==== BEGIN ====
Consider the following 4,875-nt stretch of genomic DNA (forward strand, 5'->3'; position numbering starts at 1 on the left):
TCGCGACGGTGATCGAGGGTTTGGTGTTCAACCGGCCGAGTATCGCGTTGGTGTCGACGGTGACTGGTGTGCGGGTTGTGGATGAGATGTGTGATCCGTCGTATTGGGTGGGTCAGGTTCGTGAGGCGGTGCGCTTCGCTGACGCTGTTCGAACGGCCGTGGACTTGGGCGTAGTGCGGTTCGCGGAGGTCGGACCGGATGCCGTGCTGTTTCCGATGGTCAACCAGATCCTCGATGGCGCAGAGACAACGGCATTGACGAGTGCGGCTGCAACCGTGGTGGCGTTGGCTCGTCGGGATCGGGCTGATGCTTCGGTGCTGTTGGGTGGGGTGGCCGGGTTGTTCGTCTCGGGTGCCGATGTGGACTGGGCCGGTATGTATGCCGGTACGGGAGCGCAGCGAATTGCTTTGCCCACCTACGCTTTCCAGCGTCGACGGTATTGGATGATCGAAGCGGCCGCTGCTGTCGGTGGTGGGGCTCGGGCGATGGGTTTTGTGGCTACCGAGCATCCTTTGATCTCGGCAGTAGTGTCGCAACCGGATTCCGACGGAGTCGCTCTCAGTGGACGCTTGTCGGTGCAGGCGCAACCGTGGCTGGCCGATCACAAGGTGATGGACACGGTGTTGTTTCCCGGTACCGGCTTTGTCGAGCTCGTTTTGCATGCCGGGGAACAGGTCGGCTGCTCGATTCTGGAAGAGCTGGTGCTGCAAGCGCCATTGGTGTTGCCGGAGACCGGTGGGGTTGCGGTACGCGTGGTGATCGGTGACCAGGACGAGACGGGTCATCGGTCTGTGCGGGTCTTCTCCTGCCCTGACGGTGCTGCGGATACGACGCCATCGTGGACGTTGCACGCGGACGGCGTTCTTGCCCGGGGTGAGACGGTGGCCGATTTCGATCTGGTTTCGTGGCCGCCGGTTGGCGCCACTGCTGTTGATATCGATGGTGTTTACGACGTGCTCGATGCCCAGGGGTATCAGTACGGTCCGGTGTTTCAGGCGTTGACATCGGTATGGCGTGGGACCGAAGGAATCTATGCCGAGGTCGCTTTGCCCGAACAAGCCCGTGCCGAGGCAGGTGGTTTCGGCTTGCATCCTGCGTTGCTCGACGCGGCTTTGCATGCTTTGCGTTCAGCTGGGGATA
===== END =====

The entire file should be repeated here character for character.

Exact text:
Consider the following 4,875-nt stretch of genomic DNA (forward strand, 5'->3'; position numbering starts at 1 on the left):
TCGCGACGGTGATCGAGGGTTTGGTGTTCAACCGGCCGAGTATCGCGTTGGTGTCGACGGTGACTGGTGTGCGGGTTGTGGATGAGATGTGTGATCCGTCGTATTGGGTGGGTCAGGTTCGTGAGGCGGTGCGCTTCGCTGACGCTGTTCGAACGGCCGTGGACTTGGGCGTAGTGCGGTTCGCGGAGGTCGGACCGGATGCCGTGCTGTTTCCGATGGTCAACCAGATCCTCGATGGCGCAGAGACAACGGCATTGACGAGTGCGGCTGCAACCGTGGTGGCGTTGGCTCGTCGGGATCGGGCTGATGCTTCGGTGCTGTTGGGTGGGGTGGCCGGGTTGTTCGTCTCGGGTGCCGATGTGGACTGGGCCGGTATGTATGCCGGTACGGGAGCGCAGCGAATTGCTTTGCCCACCTACGCTTTCCAGCGTCGACGGTATTGGATGATCGAAGCGGCCGCTGCTGTCGGTGGTGGGGCTCGGGCGATGGGTTTTGTGGCTACCGAGCATCCTTTGATCTCGGCAGTAGTGTCGCAACCGGATTCCGACGGAGTCGCTCTCAGTGGACGCTTGTCGGTGCAGGCGCAACCGTGGCTGGCCGATCACAAGGTGATGGACACGGTGTTGTTTCCCGGTACCGGCTTTGTCGAGCTCGTTTTGCATGCCGGGGAACAGGTCGGCTGCTCGATTCTGGAAGAGCTGGTGCTGCAAGCGCCATTGGTGTTGCCGGAGACCGGTGGGGTTGCGGTACGCGTGGTGATCGGTGACCAGGACGAGACGGGTCATCGGTCTGTGCGGGTCTTCTCCTGCCCTGACGGTGCTGCGGATACGACGCCATCGTGGACGTTGCACGCGGACGGCGTTCTTGCCCGGGGTGAGACGGTGGCCGATTTCGATCTGGTTTCGTGGCCGCCGGTTGGCGCCACTGCTGTTGATATCGATGGTGTTTACGACGTGCTCGATGCCCAGGGGTATCAGTACGGTCCGGTGTTTCAGGCGTTGACATCGGTATGGCGTGGGACCGAAGGAATCTATGCCGAGGTCGCTTTGCCCGAACAAGCCCGTGCCGAGGCAGGTGGTTTCGGCTTGCATCCTGCGTTGCTCGACGCGGCTTTGCATGCTTTGCGTTCAGCTGGGGATA